The Pentagon’s Weapon Wish Lists Could Disappear
The military’s billion-dollar wish lists for weapons that did not make it onto the Pentagon’s budget might disappear as lawmakers decide whether they’re worth it.
Long live the Pentagon wish list? Lawmakers this year might not ask the military services to send them wish lists of weapons, that on-again, off-again practice of informally requesting items not included in the Pentagon’s official budget proposal.
Aides for both the House and Senate Armed Services committees say members of the panels have not decided whether they will request the unfunded priority lists. Traditionally these lists, which are closely watched by defense firms and lobbyists, are chock full of expensive programs that fell just below the cut line.
In the past, the military brass from services compiles the lists, at the request of lawmakers. It’s seen as a way for service chiefs to go around the administration’s budget request and ask Congress to fund or put back items they want.
"Actually I'm not really big on unfunded priority lists,” Sen. John McCain, R-Ariz., chairman of the Senate Armed Services Committee, told Defense One Wednesday. “I think they're sort of a backdoor way of getting things done.”
House Armed Services Committee Chairman Mac Thornberry, R-Texas, has not yet decided if he will request lists from the services, said committee spokesman Claude Chafin. “[Thornberry] recognizes the utility of the information, and it’s certainly something we need, he just doesn't have his heart set yet on the vehicle for that information.”
McCain said he’s ambivalent right now, but would talk to Thornberry this weekend at the Munich Security Conference in Germany.
Michael Amato, spokesman for Rep. Adam Smith, D-Wash., ranking Democrat on the House panel, said unfunded lists have not been discussed but the committee would probably not request them from the services.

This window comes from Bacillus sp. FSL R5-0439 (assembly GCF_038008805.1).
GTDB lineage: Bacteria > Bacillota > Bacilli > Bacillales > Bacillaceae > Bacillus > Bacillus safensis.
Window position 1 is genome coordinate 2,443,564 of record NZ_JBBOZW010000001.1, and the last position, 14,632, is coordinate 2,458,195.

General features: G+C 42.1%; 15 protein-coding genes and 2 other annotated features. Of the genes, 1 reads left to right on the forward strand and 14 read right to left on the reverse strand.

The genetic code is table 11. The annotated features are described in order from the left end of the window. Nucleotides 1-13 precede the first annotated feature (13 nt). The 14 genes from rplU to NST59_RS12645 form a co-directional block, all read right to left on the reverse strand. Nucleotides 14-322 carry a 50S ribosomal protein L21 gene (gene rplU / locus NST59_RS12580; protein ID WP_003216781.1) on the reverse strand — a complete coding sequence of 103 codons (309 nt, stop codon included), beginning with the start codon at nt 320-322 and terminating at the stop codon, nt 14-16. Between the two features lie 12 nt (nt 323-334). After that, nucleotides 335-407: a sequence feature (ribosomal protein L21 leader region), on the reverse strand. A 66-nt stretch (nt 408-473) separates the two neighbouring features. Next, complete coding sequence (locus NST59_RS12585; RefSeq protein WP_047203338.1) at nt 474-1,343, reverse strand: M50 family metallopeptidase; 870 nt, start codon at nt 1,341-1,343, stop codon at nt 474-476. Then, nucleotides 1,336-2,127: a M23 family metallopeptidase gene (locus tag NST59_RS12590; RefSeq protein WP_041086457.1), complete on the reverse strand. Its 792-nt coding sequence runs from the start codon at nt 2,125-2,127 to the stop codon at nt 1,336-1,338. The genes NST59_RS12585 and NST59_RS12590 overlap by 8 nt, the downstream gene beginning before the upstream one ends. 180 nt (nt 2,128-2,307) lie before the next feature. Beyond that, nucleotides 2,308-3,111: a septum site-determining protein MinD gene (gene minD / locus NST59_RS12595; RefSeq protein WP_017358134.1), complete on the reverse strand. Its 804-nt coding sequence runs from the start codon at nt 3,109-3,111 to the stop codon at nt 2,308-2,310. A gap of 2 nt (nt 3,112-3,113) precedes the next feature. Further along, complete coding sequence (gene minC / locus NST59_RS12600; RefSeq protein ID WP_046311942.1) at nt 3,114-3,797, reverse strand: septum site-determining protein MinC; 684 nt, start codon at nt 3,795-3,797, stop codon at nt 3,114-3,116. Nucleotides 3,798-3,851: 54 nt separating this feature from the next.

“From our perspective, the budget is the document that matters and if the services want to send a letter, that's all and good, but we are focused on the formal budget request and removing sequestration,” Amato said.
While the 2016 budget proposal was released in its entirety on Monday, defense firms closely watch for the wish lists, which are customarily sent to Congress a few weeks later. If a company’s program is included on the list, it gives their lobbying effort more stock, since they could point to the military’s desire for the item.
Often times, Congress will find a way to squeeze these items into the budget, albeit not always at the levels requested.
That was the case this year with the Navy’s EA-18G Growler. The Boeing-made Growler is a F/A-18 Super Hornet fighter jet that carries special wing pods that jam enemy radio signals. The Navy did not request any Growlers in its 2015 budget proposal, but included 22 in its unfunded priority list. In the end, lawmakers added $1.46 billion for 15 jets in the Pentagon’s budget.
The Pentagon has gone back and forth over wish lists. Sometimes, it is referred to as unfunded requirements, more often, unfunded priorities. The list grew in length and dollar value last decade. At one point, the Air Force’s list topped $20 billion. This came despite military spending already being at an all-time high.
Former Defense Secretary Robert Gates was not a fan of the lists, and pared them back substantially. By 2013, they were no longer produced. They reemerged last year after the Pentagon submitted its 2015 budget proposal.
On Monday, Pentagon Comptroller Mike McCord said he “would assume that the chiefs would probably continue past practice, but for me … it's too early to comment about what people don't like about it already.”
Ashton Carter, who had his nomination hearing Wednesday to become defense secretary, said in written testimony to the Senate Armed Services Committee the he would allow the military’s service chiefs to submit the wish lists. But it’s up to Congress to request them.